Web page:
25. JThomason says:

    Rasul v. Bush decided June 29, 2004, may have triggered a political reaction against the availability of habeas corpus moving forward but it nevertheless proved Yoo’s implied analysis of the jurisdictional status of Guantanamo Bay which one must assume was part of the cloth he was weaving was plainly mistaken.

    It disturbs me that the predictive tenor of Yoo’s memos lack any deferential awareness of the ultimately undecided character of the opinions he advances. Its an unsophisticated confidence born of his vainly failing to acknowledge that he could be wrong or the risks of this possibility. Bluster in opinion is not a new feature of legal counsel but it is only the need of the “client” to be right, to manipulate a prevailing position that emboldens this tone, and there should be reasonable reservations that this should be the standard of practice.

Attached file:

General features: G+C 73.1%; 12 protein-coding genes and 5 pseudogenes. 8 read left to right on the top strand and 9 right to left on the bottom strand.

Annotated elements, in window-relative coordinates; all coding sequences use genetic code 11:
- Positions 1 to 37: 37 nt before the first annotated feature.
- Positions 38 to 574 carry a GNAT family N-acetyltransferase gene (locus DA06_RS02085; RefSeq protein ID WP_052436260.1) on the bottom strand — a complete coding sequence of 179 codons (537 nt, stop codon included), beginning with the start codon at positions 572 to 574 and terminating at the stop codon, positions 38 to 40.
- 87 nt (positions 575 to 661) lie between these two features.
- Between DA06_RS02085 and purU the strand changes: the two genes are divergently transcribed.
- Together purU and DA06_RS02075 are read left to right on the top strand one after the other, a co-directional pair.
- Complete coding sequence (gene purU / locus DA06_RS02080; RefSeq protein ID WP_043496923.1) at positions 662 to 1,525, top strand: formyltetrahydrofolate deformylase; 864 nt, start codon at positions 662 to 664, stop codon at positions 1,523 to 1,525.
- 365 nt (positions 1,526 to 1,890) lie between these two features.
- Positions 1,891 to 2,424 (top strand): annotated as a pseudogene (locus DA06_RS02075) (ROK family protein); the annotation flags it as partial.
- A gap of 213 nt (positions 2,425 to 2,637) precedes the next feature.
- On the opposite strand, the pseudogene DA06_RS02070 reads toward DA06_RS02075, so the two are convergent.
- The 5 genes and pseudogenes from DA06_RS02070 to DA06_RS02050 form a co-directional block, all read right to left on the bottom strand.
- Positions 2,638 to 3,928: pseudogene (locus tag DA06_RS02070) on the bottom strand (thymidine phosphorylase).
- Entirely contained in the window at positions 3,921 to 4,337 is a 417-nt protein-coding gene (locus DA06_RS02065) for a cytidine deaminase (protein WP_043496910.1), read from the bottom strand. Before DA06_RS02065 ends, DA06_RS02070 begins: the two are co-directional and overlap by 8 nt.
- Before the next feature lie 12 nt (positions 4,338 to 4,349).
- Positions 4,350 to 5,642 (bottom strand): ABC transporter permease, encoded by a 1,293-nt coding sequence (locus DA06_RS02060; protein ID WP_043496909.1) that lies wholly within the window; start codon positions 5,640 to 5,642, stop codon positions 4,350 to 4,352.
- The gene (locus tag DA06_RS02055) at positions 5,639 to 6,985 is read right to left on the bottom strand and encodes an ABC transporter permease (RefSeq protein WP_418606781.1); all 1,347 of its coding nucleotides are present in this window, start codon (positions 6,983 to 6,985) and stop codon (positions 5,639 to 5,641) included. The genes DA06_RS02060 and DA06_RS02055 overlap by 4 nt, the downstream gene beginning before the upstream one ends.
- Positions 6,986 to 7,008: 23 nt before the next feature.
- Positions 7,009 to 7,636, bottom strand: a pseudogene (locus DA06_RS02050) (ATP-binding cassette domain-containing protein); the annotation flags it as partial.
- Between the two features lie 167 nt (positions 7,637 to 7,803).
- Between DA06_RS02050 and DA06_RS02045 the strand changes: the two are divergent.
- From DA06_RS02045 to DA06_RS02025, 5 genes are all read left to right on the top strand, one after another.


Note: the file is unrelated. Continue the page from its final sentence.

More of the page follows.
What a peculiar opinion really, that the agents of the United States acting extra territorially are exempt from Federal Law. I suppose then all military commissions simply dissolve once one is out of the country?

    • JThomason says:

      And in as much Yoo makes a distinction of US agents who are not military what legal constraint of authorization does he suggest they are subject?

  26. Mary says:


    Yoo being so wrong is why they needed the MCA so badly.

    Rasul held that a STATUTORY habeas applied even at GITMO. That was a bit of a shock to DOJ (because of Eisentrager), but they took a stab at “fixing” that with the Levin co-sponsored Detainee Treatment Act. The DTA revises the statute that provides statutory habeas and made that statutory habeas inapplicable.

    So Hamdan went up on appeal. Hamdan was a case where the suit had already been filed before the DTA was passed and the habeas issue on appeal was whether or not the revised habeas statute (revised by the DTA) applied prospectively only (to cases to be filed AFTER the revisions) or retroactively to cases already filed. The Sup Ct said that the DTA only applied to prospective cases and they didn’t have that situation before them with Hamdan, they had an “already filed’ case.